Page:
JB: The Rockaways project just happened. In 2002, I went there with a friend and her girlfriend who was writing a book on recreational areas in New York City. We walked up onto the boardwalk and immediately, I heard a ruckus coming from a local bar. When I noticed a bartender leap over the counter with a bat in his hand chasing a difficult and swearing customer away, I knew I had arrived. I felt immediately at home.

The following week, I showed up with my camera and began photographing a local homeless woman who amazed me with her will to survive despite her never-ending consumption of cheap and potent beer. At first, she darted back and forth in front of my camera, and soon we became friends. She doesn’t trust people easily because she suffers from schizophrenia and sub exists pretty much on beer alone. The project just evolved naturally. Through this one woman, I met one drinking buddy and then the circle just grew larger. Rockaways, is simply not about alcoholics and mental illness, it is more about giving dignity and a face to people who are often skirted to the side and invisible in the world. The Rockaways is a located on a peninsula far and out of sight to most people living in NYC.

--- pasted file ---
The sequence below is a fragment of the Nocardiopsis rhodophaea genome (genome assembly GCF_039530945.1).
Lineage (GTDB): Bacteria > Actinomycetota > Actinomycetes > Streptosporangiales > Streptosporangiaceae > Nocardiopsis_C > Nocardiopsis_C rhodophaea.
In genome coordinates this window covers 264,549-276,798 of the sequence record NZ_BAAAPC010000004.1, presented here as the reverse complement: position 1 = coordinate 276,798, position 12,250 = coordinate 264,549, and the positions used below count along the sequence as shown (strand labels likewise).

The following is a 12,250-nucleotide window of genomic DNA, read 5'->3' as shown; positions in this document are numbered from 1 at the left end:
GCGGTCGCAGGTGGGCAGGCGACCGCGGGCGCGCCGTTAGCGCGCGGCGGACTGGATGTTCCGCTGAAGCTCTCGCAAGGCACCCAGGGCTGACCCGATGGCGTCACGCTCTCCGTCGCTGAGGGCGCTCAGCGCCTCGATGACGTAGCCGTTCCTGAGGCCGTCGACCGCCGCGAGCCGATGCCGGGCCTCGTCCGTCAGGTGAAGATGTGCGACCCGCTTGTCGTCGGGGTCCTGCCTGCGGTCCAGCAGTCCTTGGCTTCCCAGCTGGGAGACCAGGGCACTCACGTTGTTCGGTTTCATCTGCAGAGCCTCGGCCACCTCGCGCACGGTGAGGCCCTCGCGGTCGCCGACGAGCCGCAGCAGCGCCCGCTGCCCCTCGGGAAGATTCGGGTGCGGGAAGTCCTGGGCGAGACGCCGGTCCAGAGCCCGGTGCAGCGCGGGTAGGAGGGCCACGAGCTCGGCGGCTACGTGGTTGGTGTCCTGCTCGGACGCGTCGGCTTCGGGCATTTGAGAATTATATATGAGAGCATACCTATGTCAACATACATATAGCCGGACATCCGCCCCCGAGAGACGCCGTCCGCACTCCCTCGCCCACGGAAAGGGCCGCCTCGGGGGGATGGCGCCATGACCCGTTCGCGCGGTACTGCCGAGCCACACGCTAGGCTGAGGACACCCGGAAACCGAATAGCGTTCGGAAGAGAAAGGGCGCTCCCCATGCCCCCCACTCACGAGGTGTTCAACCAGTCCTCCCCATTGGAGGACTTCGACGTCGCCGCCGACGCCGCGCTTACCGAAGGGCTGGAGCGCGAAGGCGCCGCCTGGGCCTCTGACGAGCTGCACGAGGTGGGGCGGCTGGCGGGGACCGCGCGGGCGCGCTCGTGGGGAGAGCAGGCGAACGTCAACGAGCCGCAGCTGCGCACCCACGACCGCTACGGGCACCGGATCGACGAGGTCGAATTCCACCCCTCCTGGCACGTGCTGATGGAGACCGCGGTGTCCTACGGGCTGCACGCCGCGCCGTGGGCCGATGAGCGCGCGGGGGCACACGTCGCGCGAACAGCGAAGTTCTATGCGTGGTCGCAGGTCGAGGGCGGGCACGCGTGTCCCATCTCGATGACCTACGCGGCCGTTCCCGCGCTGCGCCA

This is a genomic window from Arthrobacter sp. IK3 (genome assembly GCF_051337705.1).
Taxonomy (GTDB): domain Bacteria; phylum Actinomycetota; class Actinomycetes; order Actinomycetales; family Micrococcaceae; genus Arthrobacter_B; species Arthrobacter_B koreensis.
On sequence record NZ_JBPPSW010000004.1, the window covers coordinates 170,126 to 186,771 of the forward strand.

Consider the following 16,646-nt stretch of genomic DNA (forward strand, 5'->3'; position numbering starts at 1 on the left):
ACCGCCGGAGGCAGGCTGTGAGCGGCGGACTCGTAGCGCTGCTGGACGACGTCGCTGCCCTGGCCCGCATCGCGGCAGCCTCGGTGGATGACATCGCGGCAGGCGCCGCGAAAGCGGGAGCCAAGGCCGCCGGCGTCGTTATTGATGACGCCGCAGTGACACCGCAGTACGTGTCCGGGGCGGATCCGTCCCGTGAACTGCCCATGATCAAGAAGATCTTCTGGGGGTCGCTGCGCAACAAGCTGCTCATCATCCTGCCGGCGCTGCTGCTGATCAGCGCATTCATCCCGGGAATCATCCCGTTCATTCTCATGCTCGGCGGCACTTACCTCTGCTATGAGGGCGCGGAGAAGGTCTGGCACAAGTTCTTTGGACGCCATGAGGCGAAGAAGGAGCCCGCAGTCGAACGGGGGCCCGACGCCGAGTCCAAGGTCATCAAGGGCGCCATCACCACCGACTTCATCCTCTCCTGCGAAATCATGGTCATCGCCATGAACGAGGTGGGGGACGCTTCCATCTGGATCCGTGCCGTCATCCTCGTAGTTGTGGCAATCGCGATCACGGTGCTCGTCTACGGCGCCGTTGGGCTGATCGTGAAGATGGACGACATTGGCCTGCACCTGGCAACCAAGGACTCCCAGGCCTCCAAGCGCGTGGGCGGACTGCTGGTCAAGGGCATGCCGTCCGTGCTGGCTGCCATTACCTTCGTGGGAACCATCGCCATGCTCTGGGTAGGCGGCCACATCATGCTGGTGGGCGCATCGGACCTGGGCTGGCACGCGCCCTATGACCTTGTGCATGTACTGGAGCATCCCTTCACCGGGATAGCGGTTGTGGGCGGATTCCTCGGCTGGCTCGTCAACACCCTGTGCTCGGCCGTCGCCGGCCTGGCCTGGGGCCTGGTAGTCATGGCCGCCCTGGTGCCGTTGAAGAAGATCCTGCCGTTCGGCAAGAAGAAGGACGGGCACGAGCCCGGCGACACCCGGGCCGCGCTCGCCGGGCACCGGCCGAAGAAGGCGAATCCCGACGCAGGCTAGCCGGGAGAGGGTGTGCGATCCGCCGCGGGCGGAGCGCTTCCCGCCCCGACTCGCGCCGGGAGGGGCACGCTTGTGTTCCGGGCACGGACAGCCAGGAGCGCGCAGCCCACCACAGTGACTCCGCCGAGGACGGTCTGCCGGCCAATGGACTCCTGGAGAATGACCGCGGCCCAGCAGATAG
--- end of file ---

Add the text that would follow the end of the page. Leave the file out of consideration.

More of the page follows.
JC: I have the feeling that it most be hard to promote these projects. Unlike in England, say, where this kind of photography is quite a bit more common, the directness and harshness of your photos is not what you get to see a lot in the United States, and especially not about sex or mental illness combined with poverty. And as you told me earlier, people will not easily hang these photos over their fireplaces. So how do you promote them?

JB: I try to remain honest about the projects, the people in the project, and my own part in it. If I want to show people in a compassionate and truthful way, I feel I owe it to my audience to do be honest about myself. That is why in Lapdancer, I wrote about myself in a way which people have told me is brutally honest. I made myself vulnerable to my audience and it was personally therapeutic.